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Market Update: Energy Procurement – November 2017

Summer’s Over, What Happened to Fall?

I guess it is now safe to say summer is finally over.  What I find surprising is the warmest October on record is being followed by a more winter like start to November. What happened to fall?

In last month’s update I mentioned how the never ending summer season extended the seasonal electricity cooling demand.  Which in turn muted the pace of natural gas storage injections. I also discussed how the tighter supply/demand condition could lead to potential volatility in the contract energy market this winter.   Especially in the event of a Polar Vortex.

Although it may feel a lot like winter, it would be premature to write off the fall season and declare an early start to winter.  However, I may have underestimated the market’s sensitivity to entering a winter season without the comfort of a supply surplus. Since the cutting of the Rockefeller Christmas tree in late October, natural gas has skyrocketed from the October low of $2.75 to $3.21 as of November 10th. That’s nearly 20% in about 10 trading days.  In my book, I’d call that volatility!

Examine the Facts

Now let’s not get into a panic and take a closer look at what exactly going on here. The Oct. low of $2.75 could partially be attributed the contract expiration and a measurable portion of the 20% run to $3.21 is a major short squeeze of traders that jumped onto the, “there will never be another cold winter bandwagon”.  Now that reality has set in, let’s examine the facts and determine where to go from here.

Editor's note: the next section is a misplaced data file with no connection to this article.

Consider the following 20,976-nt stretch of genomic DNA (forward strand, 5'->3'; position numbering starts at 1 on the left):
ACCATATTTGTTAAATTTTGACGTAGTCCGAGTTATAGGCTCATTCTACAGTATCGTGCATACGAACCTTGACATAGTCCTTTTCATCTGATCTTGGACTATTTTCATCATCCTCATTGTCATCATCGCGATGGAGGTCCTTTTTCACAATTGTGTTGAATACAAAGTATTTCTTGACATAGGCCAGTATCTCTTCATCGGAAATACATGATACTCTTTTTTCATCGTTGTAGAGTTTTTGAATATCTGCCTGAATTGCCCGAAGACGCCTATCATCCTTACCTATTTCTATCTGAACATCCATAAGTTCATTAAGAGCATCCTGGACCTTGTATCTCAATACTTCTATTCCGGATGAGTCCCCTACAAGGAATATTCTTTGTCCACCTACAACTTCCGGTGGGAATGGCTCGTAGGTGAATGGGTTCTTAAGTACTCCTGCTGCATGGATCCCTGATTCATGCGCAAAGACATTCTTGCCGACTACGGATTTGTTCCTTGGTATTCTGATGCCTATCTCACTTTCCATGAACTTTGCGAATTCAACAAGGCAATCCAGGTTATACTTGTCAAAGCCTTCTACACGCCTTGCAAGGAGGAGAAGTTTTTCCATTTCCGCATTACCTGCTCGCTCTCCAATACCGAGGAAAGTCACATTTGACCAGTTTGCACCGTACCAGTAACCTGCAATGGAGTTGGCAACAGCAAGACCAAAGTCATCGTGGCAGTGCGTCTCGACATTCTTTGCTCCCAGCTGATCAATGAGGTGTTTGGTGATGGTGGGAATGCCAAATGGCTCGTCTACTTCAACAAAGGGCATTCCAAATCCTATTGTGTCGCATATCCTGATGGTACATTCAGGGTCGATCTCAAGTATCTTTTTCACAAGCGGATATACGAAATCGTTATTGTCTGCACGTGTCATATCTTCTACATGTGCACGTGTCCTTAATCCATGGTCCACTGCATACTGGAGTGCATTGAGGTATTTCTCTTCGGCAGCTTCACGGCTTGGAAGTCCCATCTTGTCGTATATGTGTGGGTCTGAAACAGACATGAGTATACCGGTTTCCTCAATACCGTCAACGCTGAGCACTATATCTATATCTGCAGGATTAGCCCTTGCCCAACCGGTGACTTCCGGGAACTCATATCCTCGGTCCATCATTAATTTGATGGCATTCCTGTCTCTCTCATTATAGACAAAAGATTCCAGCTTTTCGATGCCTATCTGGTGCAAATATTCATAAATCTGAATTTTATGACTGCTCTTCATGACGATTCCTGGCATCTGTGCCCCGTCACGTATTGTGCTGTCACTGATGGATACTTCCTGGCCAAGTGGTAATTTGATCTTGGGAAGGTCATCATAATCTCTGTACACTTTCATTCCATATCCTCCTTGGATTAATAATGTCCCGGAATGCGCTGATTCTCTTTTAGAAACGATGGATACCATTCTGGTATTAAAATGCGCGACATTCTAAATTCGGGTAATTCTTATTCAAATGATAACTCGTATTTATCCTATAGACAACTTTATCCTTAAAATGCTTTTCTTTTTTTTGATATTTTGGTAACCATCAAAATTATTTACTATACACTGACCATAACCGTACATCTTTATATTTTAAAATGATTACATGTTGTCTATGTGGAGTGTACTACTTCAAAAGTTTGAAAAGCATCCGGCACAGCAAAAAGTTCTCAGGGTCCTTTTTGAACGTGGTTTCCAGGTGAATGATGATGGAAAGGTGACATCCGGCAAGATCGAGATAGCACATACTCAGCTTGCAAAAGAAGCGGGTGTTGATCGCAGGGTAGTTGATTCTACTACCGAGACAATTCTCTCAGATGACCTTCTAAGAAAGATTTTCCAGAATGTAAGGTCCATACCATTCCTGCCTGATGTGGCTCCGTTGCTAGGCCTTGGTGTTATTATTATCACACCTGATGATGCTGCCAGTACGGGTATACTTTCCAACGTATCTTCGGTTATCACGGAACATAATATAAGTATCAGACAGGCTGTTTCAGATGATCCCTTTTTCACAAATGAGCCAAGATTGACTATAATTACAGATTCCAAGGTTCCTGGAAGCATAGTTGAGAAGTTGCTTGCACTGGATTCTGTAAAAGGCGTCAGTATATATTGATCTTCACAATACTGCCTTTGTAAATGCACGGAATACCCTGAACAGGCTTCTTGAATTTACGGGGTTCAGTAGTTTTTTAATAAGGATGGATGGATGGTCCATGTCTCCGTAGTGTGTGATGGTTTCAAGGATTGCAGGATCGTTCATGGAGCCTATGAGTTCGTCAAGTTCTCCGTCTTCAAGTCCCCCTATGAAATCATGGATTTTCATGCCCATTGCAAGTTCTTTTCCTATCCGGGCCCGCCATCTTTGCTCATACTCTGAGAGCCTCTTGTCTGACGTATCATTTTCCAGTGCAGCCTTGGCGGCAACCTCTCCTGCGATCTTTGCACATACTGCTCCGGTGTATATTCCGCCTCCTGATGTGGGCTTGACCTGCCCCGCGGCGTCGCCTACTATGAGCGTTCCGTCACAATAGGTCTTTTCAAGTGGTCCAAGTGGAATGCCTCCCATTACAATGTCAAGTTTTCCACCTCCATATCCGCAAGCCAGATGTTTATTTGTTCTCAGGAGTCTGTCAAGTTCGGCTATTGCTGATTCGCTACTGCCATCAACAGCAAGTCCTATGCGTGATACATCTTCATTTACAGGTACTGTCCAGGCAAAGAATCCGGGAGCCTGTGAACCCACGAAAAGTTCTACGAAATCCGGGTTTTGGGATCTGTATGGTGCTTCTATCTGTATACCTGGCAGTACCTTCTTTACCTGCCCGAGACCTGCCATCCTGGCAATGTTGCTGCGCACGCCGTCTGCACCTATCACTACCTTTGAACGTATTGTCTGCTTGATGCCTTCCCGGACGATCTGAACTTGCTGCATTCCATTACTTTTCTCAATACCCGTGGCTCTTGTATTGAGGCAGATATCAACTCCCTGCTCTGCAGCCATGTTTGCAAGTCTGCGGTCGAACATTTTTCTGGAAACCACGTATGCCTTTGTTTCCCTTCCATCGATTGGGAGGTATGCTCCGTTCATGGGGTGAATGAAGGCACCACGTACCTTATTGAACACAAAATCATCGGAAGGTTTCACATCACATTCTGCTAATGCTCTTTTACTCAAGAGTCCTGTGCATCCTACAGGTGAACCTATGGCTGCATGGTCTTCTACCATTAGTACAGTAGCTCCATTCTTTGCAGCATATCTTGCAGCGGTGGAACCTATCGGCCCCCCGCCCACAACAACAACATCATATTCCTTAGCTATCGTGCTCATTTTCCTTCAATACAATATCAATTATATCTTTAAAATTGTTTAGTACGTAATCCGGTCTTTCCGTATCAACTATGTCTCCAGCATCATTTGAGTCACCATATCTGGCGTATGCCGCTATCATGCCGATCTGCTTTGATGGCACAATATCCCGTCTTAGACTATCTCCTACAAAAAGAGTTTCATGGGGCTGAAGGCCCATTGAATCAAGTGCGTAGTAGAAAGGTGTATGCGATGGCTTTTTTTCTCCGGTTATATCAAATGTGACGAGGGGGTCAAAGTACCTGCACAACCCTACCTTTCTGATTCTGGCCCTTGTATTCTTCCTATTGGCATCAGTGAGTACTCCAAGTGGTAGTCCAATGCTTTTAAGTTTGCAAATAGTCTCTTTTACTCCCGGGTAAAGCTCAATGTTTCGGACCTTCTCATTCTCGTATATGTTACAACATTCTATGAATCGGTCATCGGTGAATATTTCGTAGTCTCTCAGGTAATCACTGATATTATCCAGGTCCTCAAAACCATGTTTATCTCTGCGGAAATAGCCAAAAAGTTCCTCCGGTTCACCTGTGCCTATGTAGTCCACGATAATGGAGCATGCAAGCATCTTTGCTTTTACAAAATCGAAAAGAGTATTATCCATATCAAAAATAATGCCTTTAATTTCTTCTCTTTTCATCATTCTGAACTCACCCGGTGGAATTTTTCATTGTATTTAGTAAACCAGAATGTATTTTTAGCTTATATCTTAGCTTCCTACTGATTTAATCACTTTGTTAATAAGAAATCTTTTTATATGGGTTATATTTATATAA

1: Winter is not here yet.  And furthermore a few cold weeks in November is not a signal of the coming of the next Ice Age!

2: Natural gas inventories stand at 3.860 tcf which is at the upper end of the five year range.  Which is not a bad place to begin the winter.

3: The long term forecasts are still pointing toward a normal winter.

4: The supply/demand balance has fundamentally changed to a more bullish intermediate to long term condition. And for the short term this condition could result in violent reactions to unexpected weather conditions.

Although the contract energy market has reacted to the current volatility in natural gas, power rates remain at historically attractive levels. I would view this current volatility as a shot across the bow.  And a potential signal of what’s to come: Higher rates. You do not want to have your bill exposed to expiring contracts, or un-hedged index programs.

Call NJGEC today for a complimentary Energy budget / utility bill and 3rd party supply contract audit.  That will address potential contract energy market exposure and help accurately project your 2018 energy budget.

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